Is it possible to speak of an ideal library? "The lists of an ' ideal library ' always err on some arbitrariness and tend to have a epochal value, refigured over the years thanks to the number of editions and readers that a book can have, for the enthronement of certain authors in charge Of the academy or of fanatical groups, or by the late recognition of certain values that have passed centuries in the attic of Oblivion (...). There is nothing more to see the list of authors awarded the Nobel Prize for literature to realize that many of them went up to the Parnassus of literary canon — as happened with the Parnassus Cervantino — to fall from it after a few decades, if not years : See the case of our Echegaray and Benavente, or the cases of R. C. Eucken (Germany), W. Reymond (Poland), or E. A. Karlfeldt (Sweden), writes Jordi Llovet in the article that stars the cover of the next issue of Babelia.
Despite everything, there are titles of unquestionable value in the history of literature. That is why Babelia has asked eight experts to choose a classic that is not usually included in western canons. Francisco Rico recommends, for example, El victorial, by Gutierre Díaz de games; Nora Cateli, Lenz, by Georg Büchner ...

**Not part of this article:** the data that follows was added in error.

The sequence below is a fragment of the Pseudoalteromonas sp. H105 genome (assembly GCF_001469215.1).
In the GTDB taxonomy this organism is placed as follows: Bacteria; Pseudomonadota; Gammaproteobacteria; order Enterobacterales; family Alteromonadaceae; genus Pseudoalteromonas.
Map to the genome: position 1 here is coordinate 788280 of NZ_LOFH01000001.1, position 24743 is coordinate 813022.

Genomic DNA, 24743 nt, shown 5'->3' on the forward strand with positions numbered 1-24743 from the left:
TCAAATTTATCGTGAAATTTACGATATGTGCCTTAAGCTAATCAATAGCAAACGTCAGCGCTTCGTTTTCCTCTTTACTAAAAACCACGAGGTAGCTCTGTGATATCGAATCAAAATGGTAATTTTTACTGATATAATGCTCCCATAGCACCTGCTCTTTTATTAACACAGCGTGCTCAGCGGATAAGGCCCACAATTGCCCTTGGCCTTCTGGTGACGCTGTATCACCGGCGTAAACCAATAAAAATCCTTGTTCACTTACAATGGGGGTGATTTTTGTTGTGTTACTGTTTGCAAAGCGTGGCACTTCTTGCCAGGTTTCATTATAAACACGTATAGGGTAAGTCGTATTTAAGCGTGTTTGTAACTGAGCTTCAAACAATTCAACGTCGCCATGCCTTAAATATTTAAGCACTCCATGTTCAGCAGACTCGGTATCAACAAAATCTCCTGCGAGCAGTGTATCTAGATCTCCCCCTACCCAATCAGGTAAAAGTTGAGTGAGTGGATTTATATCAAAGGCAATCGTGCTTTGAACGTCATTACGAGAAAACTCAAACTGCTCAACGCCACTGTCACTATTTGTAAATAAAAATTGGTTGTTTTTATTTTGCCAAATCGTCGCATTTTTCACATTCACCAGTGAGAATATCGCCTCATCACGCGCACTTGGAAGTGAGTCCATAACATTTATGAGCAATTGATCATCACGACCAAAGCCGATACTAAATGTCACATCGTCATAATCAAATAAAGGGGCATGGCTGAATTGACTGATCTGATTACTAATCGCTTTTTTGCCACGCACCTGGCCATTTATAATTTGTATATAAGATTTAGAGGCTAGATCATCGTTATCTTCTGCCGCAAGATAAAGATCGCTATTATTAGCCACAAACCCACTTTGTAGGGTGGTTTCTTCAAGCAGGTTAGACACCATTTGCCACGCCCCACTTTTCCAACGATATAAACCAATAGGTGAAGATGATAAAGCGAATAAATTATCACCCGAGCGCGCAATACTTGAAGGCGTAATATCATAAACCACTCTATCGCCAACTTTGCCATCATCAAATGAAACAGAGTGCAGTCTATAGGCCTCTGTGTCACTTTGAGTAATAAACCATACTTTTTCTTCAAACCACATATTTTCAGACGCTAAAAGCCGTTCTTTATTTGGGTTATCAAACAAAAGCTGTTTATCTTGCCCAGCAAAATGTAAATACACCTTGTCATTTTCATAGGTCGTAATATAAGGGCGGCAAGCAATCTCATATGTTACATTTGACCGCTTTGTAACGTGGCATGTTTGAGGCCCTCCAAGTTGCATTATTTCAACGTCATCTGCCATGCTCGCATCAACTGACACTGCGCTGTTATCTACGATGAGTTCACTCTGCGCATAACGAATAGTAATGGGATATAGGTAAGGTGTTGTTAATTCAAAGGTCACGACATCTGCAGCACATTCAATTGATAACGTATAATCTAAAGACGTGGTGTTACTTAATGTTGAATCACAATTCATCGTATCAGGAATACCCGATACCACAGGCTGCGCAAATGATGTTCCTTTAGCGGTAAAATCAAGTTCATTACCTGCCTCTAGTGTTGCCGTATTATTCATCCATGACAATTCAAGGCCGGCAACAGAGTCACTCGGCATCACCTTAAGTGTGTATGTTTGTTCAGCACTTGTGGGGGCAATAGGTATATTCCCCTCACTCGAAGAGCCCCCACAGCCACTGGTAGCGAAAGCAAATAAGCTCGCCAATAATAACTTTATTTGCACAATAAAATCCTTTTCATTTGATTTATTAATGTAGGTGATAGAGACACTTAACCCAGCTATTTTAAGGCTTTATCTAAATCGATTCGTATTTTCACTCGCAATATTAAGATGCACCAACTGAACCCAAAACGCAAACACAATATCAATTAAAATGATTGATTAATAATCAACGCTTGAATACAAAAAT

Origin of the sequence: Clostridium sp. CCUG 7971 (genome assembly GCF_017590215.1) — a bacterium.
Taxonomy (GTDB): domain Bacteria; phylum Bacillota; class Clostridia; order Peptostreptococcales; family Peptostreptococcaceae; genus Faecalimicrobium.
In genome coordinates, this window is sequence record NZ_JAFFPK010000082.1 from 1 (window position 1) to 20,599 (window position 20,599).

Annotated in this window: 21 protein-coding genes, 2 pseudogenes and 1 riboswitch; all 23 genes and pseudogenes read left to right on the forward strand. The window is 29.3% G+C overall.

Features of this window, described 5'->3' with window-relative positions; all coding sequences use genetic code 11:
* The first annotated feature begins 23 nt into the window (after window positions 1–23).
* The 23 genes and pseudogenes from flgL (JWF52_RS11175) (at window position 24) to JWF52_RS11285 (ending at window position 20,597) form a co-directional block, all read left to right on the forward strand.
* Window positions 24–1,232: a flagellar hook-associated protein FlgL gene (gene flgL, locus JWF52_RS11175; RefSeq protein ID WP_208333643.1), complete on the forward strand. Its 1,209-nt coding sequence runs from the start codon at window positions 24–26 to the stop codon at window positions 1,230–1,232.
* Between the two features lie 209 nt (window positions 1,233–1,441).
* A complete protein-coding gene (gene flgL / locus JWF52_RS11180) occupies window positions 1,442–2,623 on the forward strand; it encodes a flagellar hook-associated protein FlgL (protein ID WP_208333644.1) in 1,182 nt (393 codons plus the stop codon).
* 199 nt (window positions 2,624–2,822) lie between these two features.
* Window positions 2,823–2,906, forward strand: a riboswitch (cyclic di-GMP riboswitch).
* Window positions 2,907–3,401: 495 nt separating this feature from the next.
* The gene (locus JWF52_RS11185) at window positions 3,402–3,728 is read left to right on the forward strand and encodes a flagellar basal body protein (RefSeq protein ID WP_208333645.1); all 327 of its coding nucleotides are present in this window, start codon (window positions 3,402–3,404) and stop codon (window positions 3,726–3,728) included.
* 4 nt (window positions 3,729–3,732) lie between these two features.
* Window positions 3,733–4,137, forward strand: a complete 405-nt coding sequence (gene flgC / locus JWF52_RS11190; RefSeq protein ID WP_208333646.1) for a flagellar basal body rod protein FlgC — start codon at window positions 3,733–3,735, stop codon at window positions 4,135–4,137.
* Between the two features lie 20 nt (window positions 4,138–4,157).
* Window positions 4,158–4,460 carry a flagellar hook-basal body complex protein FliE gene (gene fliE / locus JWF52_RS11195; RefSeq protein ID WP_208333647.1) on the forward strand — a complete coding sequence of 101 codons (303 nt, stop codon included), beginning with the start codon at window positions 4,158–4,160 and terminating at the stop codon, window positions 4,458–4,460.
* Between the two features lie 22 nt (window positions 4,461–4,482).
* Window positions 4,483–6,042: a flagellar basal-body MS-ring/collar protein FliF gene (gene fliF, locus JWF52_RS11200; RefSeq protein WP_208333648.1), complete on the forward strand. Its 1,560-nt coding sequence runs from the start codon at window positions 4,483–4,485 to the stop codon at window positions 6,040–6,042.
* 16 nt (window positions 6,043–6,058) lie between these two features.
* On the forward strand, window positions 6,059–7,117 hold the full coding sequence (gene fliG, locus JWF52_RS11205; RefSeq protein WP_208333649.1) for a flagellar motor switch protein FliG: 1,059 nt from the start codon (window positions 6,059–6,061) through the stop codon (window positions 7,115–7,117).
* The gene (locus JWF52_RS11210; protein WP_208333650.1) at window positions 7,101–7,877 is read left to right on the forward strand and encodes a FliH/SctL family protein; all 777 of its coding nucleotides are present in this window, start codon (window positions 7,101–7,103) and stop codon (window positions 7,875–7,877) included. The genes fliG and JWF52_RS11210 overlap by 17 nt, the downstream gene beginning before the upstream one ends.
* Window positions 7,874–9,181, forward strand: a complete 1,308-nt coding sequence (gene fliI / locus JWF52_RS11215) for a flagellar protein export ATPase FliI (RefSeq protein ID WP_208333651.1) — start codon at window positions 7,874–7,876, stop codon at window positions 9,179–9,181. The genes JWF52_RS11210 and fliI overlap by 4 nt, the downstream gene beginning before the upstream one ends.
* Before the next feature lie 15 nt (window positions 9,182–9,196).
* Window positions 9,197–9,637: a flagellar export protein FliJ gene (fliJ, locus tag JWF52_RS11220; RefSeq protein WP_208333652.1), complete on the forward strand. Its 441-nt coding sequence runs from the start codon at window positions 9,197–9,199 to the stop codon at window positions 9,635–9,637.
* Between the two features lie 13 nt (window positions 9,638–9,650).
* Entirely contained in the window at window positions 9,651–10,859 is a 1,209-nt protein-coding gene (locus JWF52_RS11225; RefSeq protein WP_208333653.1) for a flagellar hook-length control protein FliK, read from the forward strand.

This review is complemented by a report by Maribel Marín on the situation of the edition of the classics in Spain. "School and college, not education, remain one of the keys that makes these works illustrious long sellers." For better and for worse. They are an anchor in times of crisis — despite piracy — that yes, it can become a double-edged sword. In Spain of the autonomy, in Spain of the legislative swings in education that have prioritized the practical knowledges about the humanist formation and have marginalized Latin and the Greek in the classrooms, the prescription, indeed, has changed a lot, ' he writes.
In the following pages the reader of Babelia will find the usual book reviews, among which this week highlights the new work of Fernando Devater. Guillermo Altares interview with Philippe Sands, human rights specialist, who has just published a novel Onde traces the mysteries of his family and portrays the jurists who coined the terms of "genocide" and "crimes against humanity."
The art section opens with an article by Francisco Calvo Serraller on Mariano Fortuny, regarding the retrospective that dedicates the Prado Museum. The theatrical critic Marcos Ordóñez writes about the staging of Pablo Messiez's blood wedding. The Free Tribune is occupied this week by the aphorisms of Jorge Wagensberg, along with the usual signatures of Antonio Muñoz Molina and Manuel Rodríguez Rivero.
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